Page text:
Is 90s nostalgia underway yet? If not, this reissue may be just the thing to get it started. In 1994, Chicago is the fountainhead for a bona-fide Scene, in which bands are giving timbre and texture priority over riffs and power chords. To the chagrin of many, the press will label it all "post-rock." It's the definitive movement of the decade, and front and center are Gastr del Sol, comprised of David Grubbs (previously: Squirrel Bait, Bastro) and Jim O'Rourke (subsequently: Wilco, Sonic Youth). Some of their city-mates may shift more units; Gastr, with a relentless drive for reinvention, shift the boundaries of where a band can go. Avant punk, atonal song-styling, musique concrète, delicate piano-guitar interplay, raw electronics and modernist chamber music -- all are fair terrain, traversed with subtlety and finesse. Behind the obligatory horn-rims, Grubbs and O'Rourke have "vision."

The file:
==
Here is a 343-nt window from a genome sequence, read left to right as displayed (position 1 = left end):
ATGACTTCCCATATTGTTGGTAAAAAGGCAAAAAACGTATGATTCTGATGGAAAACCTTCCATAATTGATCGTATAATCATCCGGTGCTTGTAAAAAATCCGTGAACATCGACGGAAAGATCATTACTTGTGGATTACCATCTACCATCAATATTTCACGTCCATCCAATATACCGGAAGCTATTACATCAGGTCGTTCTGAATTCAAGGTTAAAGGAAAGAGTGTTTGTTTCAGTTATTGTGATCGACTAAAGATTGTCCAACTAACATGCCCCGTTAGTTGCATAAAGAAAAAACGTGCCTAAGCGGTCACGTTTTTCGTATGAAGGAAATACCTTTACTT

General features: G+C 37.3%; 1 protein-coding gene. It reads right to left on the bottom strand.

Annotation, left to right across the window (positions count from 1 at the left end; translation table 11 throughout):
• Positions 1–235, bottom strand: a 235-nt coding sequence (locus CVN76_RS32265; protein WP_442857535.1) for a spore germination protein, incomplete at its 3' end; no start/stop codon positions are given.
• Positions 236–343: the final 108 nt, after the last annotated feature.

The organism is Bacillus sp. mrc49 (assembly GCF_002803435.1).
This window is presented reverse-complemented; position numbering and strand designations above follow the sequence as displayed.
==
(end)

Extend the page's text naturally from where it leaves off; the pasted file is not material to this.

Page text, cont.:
A dozen years later, this overdue reissue of 1994's _The Harp Factory on Lake Street_ EP provides the missing piece in Gastr's otherwise available discography. To hear it again is a treat. It's their notorious "big band" record, and the ten-piece ensemble is a veritable All-Star team of mid-90s Chicagoans, including members of Tortoise, Sea and Cake, Shellac, Dazzling Killmen, Brise Glace and the Vandermark 5; through studio maneuvering courtesy O'Rourke and engineer John McEntire, they blossom into a small-sized orchestra. Remarkably confident in the use of space and dissonance, _Harp Factory_ also emphasizes the conceptual "scrape", the friction between nuance and noise, that plays such a prominent role in Gastr's subsequent _Upgrade and Afterlife_ LP. Familiar signposts are still in sight -- O'Rourke's compositional skills, Grubbs' associative, absurdist musings -- but this is definitely their boldest outing. It's a record full of blissful confoundment, one that aptly vivifies the spirit of an era. Gastr del Sol may have lasted a brief five years, but they are to the 1990s what the Magic Band, This Heat and Sonic Youth were to their respective decades: intrepid trailblazers through the backwoods of sound.